Details:

  • Income tax collections for January were $2.909 billion, $771 million or 36.1% above benchmark, and $595 million or 25.7% more than January 2021. As previously mentioned, income tax estimated payments and income tax returns and bills collections were impacted by the mostly temporary effect of PTE excise payments. After adjusting for PTE excise payments, income tax collections for January 2022 are $706 million or 38.4% above benchmark and $231 million or 10.0% more than January 2021. 
  • Withholding tax collections for January totaled $1.630 billion, $138 million or 9.3% above benchmark, and $269 million or 19.8% more than January 2021.
  • Income tax estimated payments totaled $1.157 billion for January, $535 million or 86.1% more than benchmark, and $254 million or 28.1% more than January 2021.
  • Income tax returns and bills totaled $140 million for January, $94 million or 203.8% more than benchmark, and $75 million or 115.4% more than January 2021.
  • Income tax cash refunds in January totaled $18 million in outflows, $4 million or 19.1% below benchmark, but $3 million or 21.2% more than January 2021.
  • Sales and use tax collections for January totaled $791 million, $82 million or 11.5% above benchmark, and $97 million or 14.1% more than January 2021.
  • Meals tax collections, a sub-set of sales and use tax, totaled $97 million, $10 million or 11.0% above benchmark, and $32 million or 50.2% more than January 2021.
  • Corporate and business tax collections for the month totaled $94 million, $19 million or 16.7% below benchmark, but $32 million or 51.9% more than January 2021.
  • “All other” tax collections for January totaled $233 million, $22 million or 10.2% above benchmark, but $46 million or 16.4% less than January 2021.

January 2022 Tax Collections Summary (in $ millions) Preliminary as of February 3, 2022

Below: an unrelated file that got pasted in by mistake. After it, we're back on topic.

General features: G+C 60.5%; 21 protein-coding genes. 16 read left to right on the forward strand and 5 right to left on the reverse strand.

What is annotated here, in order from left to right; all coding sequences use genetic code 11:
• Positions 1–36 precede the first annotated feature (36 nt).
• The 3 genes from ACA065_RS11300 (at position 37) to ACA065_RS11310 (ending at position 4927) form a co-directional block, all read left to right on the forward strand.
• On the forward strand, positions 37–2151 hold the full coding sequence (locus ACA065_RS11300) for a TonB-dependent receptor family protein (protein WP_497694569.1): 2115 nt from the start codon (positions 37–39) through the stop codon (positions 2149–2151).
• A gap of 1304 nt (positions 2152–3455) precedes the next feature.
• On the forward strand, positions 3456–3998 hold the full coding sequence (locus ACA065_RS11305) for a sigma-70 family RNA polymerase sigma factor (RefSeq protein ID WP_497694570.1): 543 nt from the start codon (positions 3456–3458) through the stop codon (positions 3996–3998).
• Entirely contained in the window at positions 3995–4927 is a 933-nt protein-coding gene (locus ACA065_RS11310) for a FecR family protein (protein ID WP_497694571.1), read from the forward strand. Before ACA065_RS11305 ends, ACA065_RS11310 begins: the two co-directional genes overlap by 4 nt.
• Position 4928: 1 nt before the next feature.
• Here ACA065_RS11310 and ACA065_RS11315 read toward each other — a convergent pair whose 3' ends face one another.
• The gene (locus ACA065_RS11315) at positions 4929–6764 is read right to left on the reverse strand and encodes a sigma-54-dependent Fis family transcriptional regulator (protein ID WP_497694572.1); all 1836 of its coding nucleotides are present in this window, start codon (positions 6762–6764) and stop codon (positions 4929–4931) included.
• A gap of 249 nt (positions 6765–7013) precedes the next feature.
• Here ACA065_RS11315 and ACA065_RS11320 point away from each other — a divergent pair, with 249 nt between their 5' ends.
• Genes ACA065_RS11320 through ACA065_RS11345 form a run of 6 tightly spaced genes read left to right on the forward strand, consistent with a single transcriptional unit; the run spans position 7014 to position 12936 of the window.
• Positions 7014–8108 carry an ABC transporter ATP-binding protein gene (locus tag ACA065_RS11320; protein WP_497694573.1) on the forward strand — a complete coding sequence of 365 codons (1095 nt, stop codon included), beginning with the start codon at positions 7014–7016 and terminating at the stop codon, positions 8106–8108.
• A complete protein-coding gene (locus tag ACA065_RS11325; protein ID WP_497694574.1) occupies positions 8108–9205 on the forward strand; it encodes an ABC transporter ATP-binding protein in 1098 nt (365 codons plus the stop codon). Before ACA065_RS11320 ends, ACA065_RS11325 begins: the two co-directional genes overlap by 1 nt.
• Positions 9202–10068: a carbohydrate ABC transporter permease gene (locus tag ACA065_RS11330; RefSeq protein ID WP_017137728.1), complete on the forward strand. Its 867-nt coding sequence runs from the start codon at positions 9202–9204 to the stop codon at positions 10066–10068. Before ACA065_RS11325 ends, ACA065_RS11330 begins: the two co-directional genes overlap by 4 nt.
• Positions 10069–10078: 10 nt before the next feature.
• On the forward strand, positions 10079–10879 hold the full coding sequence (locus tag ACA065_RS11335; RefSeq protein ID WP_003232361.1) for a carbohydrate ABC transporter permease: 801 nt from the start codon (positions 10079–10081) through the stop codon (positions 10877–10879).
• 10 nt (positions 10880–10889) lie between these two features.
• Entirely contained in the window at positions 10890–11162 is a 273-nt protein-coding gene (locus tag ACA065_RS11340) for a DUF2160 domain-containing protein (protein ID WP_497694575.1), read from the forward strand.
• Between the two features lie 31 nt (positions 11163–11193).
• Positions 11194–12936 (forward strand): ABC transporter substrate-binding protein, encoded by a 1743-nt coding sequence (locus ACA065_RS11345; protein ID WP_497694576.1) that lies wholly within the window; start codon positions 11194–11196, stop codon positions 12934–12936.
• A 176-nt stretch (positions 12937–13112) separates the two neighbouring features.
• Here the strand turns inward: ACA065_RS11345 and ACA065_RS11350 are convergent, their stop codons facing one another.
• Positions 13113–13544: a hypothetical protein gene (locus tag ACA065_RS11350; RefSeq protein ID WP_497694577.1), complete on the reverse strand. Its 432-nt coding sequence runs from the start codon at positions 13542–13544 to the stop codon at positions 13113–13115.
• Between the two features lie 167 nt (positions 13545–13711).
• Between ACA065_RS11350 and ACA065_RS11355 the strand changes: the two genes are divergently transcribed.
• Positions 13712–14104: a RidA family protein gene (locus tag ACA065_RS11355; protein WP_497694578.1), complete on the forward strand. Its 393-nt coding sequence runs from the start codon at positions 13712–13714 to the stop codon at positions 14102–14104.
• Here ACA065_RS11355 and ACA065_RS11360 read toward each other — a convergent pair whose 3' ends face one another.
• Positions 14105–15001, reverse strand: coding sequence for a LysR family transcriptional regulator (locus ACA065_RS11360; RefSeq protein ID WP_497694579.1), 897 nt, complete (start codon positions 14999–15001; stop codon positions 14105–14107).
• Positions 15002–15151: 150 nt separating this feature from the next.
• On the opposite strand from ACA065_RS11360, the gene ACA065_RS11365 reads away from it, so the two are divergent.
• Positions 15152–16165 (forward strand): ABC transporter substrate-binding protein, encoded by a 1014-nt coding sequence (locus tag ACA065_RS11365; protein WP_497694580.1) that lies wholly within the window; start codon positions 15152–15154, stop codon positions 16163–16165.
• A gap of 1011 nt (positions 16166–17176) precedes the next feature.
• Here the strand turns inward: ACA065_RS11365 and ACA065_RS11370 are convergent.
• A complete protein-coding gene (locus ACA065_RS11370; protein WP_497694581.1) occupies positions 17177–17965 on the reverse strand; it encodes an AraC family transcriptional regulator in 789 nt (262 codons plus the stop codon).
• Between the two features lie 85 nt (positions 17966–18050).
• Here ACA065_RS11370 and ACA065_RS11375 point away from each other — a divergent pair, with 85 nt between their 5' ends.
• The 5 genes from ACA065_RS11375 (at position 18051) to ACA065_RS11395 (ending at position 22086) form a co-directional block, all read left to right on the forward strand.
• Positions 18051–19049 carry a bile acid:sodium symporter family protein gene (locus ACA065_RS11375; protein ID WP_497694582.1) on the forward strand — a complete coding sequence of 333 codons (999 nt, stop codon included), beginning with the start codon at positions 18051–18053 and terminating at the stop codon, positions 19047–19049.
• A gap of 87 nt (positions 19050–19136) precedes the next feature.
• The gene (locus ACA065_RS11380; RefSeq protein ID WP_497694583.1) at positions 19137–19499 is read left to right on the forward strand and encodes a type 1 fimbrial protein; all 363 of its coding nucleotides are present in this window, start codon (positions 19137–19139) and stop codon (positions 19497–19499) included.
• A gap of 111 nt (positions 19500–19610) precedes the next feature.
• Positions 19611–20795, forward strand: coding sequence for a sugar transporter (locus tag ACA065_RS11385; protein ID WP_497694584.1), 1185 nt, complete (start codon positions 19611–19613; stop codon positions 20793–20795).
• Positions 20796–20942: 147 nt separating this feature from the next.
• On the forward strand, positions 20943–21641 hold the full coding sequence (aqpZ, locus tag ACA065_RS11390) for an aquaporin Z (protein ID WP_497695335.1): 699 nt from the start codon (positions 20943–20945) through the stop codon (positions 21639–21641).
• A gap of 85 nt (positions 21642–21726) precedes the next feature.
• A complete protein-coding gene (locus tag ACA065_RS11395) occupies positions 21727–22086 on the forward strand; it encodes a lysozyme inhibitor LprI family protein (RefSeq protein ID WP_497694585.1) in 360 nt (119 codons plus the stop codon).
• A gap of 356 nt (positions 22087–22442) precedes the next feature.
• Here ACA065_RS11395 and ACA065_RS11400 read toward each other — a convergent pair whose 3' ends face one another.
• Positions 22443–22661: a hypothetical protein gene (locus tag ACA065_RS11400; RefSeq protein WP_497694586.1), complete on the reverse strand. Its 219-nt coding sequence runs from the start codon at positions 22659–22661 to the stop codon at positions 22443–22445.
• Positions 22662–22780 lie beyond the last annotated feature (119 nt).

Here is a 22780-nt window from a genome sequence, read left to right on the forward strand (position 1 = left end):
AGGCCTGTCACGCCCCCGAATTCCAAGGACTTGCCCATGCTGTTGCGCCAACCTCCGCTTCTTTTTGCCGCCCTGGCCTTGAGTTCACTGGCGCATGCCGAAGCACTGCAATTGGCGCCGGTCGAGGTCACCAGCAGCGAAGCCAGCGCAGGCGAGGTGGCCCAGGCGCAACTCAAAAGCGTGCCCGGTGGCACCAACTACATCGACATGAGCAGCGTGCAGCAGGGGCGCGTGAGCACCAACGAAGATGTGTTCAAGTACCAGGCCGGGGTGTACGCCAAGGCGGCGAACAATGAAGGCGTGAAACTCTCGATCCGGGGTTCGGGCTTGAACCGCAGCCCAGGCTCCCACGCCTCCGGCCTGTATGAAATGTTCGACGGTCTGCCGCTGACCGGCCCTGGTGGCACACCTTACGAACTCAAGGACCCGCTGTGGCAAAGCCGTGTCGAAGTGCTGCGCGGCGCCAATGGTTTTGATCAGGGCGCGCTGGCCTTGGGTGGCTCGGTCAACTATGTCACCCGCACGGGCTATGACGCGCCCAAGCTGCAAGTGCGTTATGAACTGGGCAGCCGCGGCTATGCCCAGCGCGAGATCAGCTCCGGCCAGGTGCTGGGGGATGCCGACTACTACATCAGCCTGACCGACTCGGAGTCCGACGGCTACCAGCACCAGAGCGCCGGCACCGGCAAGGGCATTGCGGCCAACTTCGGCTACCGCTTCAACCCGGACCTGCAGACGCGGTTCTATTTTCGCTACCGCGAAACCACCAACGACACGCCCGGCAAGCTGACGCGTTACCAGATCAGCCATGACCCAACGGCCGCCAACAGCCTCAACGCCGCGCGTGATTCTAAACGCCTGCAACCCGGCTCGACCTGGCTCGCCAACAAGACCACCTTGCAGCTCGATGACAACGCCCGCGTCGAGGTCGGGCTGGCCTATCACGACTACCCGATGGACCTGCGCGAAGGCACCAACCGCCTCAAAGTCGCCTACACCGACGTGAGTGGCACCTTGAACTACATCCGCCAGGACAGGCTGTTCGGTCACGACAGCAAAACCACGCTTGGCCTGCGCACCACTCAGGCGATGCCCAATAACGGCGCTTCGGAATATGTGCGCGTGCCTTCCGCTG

1 With the enactment of the FY2022 budget, monthly revenue benchmarks were developed for the August 2021 through June 2022 period only. In December 2021, monthly benchmarks from December 2021 through June 2022 were further modified to reflect the impact of the recently enacted pass-through entity tax and the impact of taxation of non-residents. On January 14, 2022, the Secretary of Administration and Finance announced a revised tax revenue estimate of $35.9 billion for FY2022, an increase of $1.5 billion from the prior estimate of $34.4 billion. This revision is based on recent revenue performance and improved economic data. The revised FY2022 benchmark estimate of $35.9 billion represents July 2021 through December 2021 actual collections, adjusted for PTE excise collections, and forecasted collections for the months of January 2022 through June 2022.

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Media Contact for January Revenue Collections Total $4.026 Billion

Massachusetts Department of Revenue  

DOR manages state taxes and child support. We also help cities and towns manage their finances, and administer the Underground Storage Tank Program. Similarly, our mission includes rulings and regulations, tax policy analysis, communications, and legislative affairs.